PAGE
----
No club chews up and spits out world class players quite like Real Madrid. Yet, their sense of entitlement, stemming from their connections to the Spanish monarchy and subsequent trophy-laden history, is such because those players will often bend over backwards to get a move to the Santiago Bernabeu. Whether they are the right fit or not, the bright lights and white shirts are more often than not too hard to resist.
One such example is James Rodriguez who, after one season at Monaco, signed for Los Blancos off the back of being named Player of the Tournament at the 2014 World Cup in Brazil. Previously viewed as a talented player with great potential, his stock rose over the course of the summer, and he made the switch for £72m.
Joining that elite club invites pressure, but the difference for the Colombian, compared to any other major superstar signings, was the amount of time he was watched. Whether it was Cristiano Ronaldo, Kaka or Gareth Bale, the precedent was that they would only arrive at Real when at the peak of marketability, after stellar seasons with their clubs.
They’d have played at their optimum level over a long period, and would be expected to reproduce immediately. Rodriguez reached a peak at the World Cup he was arguably never going to again; but he got the same welcome, with the same fanfare, and the same ruthless expectation.
The other side of this whirlwind, opportunistic transfer’s narrative was the reaction of Carlo Ancelotti. As manager at Real Madrid, particularly under the father of the ‘Galactico project’, the incumbent is effectively given a new signing and expected to find a way of fitting him into his team to maximise their brand potential.
Ancelotti had done it brilliantly with Bale the season prior, reinventing Angel Di Maria as a central midfielder to create the role out wide, and won the coveted 10th Champions League crown.
But the Argentine was sold in order to make space for flavour of the month Rodriguez, who wasn’t as expendable in his positioning, and the Italian had to go back to the drawing board. While Rodriguez impressed in the 2014/15 campaign, Ancelotti was sacked unceremoniously at the end of it.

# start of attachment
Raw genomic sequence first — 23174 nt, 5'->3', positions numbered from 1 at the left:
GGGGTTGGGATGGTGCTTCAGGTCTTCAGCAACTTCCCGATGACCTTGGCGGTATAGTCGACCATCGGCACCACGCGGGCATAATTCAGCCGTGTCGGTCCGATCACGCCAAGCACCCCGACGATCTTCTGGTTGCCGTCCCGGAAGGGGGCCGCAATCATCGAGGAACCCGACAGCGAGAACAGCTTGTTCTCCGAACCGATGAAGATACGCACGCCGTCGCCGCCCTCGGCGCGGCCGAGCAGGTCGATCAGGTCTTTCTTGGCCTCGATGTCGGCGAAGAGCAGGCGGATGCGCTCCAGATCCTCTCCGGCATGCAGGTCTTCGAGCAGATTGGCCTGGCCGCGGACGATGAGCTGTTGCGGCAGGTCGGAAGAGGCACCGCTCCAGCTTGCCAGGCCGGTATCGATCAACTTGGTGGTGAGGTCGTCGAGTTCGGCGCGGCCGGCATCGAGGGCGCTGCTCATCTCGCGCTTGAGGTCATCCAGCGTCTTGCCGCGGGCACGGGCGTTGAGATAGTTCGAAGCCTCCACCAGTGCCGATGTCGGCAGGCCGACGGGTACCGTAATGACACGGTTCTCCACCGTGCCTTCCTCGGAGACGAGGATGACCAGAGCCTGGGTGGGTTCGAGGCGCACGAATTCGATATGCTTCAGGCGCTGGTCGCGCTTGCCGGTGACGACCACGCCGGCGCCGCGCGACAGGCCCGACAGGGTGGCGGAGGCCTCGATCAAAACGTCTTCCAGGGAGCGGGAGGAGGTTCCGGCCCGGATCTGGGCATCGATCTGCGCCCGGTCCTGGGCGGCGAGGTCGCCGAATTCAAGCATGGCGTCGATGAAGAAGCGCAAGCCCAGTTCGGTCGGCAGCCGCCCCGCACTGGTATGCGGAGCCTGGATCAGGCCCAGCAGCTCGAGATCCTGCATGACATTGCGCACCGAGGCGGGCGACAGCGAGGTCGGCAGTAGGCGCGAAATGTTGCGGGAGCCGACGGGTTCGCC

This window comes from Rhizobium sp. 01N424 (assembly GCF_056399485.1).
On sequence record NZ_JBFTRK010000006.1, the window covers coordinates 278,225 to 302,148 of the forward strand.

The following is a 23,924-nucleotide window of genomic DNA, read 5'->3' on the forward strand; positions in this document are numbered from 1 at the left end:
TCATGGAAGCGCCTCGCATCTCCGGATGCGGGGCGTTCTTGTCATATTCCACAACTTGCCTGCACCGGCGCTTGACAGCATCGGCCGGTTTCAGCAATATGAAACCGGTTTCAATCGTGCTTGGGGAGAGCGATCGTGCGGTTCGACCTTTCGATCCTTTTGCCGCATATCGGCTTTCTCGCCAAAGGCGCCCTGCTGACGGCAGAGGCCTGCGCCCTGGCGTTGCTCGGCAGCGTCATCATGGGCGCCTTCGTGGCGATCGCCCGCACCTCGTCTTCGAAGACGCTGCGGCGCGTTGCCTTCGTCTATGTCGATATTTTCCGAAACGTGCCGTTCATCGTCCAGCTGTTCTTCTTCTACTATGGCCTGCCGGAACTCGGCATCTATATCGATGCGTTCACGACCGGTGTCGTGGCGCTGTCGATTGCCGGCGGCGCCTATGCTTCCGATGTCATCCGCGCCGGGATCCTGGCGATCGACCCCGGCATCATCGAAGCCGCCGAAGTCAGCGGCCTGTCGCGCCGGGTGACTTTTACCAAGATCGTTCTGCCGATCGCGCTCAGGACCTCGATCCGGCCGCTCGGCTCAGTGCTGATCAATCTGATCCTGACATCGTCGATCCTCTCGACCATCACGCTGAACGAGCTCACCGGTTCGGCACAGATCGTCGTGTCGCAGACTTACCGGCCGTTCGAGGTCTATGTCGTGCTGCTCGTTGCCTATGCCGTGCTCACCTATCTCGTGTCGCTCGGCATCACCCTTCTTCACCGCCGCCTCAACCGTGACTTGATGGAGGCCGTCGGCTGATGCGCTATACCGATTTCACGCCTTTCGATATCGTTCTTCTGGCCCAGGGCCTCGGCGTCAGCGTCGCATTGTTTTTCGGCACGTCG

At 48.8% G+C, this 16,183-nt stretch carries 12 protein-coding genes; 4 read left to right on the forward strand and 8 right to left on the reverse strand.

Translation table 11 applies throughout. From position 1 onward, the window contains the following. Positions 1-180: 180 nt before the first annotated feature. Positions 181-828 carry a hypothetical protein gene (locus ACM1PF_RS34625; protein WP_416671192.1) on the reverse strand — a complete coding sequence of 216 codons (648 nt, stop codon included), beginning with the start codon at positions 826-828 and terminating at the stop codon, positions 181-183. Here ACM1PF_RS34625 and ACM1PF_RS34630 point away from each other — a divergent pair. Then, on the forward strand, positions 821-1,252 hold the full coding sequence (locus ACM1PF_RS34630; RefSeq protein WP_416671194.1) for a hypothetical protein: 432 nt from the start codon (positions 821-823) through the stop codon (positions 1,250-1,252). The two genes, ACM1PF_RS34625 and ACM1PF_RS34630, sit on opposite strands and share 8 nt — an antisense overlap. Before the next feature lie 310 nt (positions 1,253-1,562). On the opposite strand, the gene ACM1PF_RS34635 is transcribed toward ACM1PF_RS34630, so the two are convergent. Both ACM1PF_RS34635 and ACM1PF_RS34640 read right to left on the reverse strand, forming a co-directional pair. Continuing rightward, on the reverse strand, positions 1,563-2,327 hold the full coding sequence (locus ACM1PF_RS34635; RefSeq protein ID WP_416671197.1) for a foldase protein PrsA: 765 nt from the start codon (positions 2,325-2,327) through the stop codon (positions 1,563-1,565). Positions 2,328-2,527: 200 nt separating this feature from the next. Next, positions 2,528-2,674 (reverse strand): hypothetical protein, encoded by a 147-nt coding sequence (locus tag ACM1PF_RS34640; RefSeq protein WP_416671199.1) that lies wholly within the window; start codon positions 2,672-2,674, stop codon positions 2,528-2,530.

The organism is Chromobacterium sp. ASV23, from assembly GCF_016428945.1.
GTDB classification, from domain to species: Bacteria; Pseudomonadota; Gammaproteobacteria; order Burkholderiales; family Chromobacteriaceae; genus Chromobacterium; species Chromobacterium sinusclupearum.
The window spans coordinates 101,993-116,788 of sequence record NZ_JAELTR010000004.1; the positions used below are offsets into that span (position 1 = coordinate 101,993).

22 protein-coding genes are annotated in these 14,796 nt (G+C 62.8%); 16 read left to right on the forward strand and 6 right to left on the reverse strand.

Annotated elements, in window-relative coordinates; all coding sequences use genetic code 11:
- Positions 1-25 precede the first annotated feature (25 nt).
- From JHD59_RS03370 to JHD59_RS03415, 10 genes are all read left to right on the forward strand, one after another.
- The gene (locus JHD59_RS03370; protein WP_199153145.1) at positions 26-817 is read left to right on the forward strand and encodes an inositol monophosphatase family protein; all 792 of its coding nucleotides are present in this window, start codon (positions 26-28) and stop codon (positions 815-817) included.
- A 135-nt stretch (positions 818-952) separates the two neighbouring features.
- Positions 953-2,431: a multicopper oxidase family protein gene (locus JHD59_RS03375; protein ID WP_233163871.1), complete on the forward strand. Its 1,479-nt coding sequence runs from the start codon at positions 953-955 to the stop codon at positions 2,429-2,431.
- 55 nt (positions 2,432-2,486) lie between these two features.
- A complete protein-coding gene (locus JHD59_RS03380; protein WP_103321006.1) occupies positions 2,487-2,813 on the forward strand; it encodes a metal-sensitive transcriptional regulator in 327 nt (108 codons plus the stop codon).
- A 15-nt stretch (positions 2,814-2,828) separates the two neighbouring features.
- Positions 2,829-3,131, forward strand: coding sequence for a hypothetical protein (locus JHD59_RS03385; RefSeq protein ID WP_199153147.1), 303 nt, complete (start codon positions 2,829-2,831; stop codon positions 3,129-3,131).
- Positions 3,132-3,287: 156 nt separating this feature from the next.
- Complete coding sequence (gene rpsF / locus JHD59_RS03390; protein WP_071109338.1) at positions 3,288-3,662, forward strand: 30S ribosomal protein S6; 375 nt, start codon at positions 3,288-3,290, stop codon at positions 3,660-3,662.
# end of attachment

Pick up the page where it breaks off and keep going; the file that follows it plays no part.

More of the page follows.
Rafael Benitez, his replacement, and across two spells, Zinedine Zidane, both gave him the cold shoulder, and it was from that his career in Spain began to flounder. Once his star began to fade, they moved on, and at the age of 28, having failed to impress sufficiently in a two-year loan spell at Bayern Munich, he is looking to reboot himself.
Real acted hastily when they signed him, but he was among the most highly-rated players in Europe even before his heroics with Colombia. Interest was high as he approached his peak, with Manchester United particularly big admirers; but now it has arrived, everyone at the top table is looking elsewhere.
Instead of Bayern, United and Juventus, Wolves have been most recently linked with ending his painful spell in La Liga. It is hardly the glamorous move he’d want, but Nuno Espírito Santo has got them simmering in the Premier League. Were he to somehow be lured to Molineux, he could be the catalyst for them to go to the next level.
But since his relationship with Ancelotti ended, there has been speculation the pair would reunite; it was he who brought Rodriguez to Bayern initially, before his exit saw history repeat itself at the Allianz Arena, and there were often rumours of a move to Napoli before the manager departed there earlier this season.
Now, Ancelotti is at Everton, hoping to push them up the Premier League. It was a real coup for the Toffees to attract a manager of his pedigree, but after some difficult moments at previous clubs, his reputation and perhaps his ego needed mending. So far, it has been a happy marriage; but the similar experiences he and Rodriguez have shared, with rejection and disdain of bigger clubs, may just make Goodison Park the perfect place for their reunion.
Someone with Rodriguez’s quality, reputation and need to be loved again would thrive with Everton. He still has plenty to give, and must escape the poor decision he made six years ago by leaving Madrid. The man who made it work for him there initially could be the man to resurrect his career now.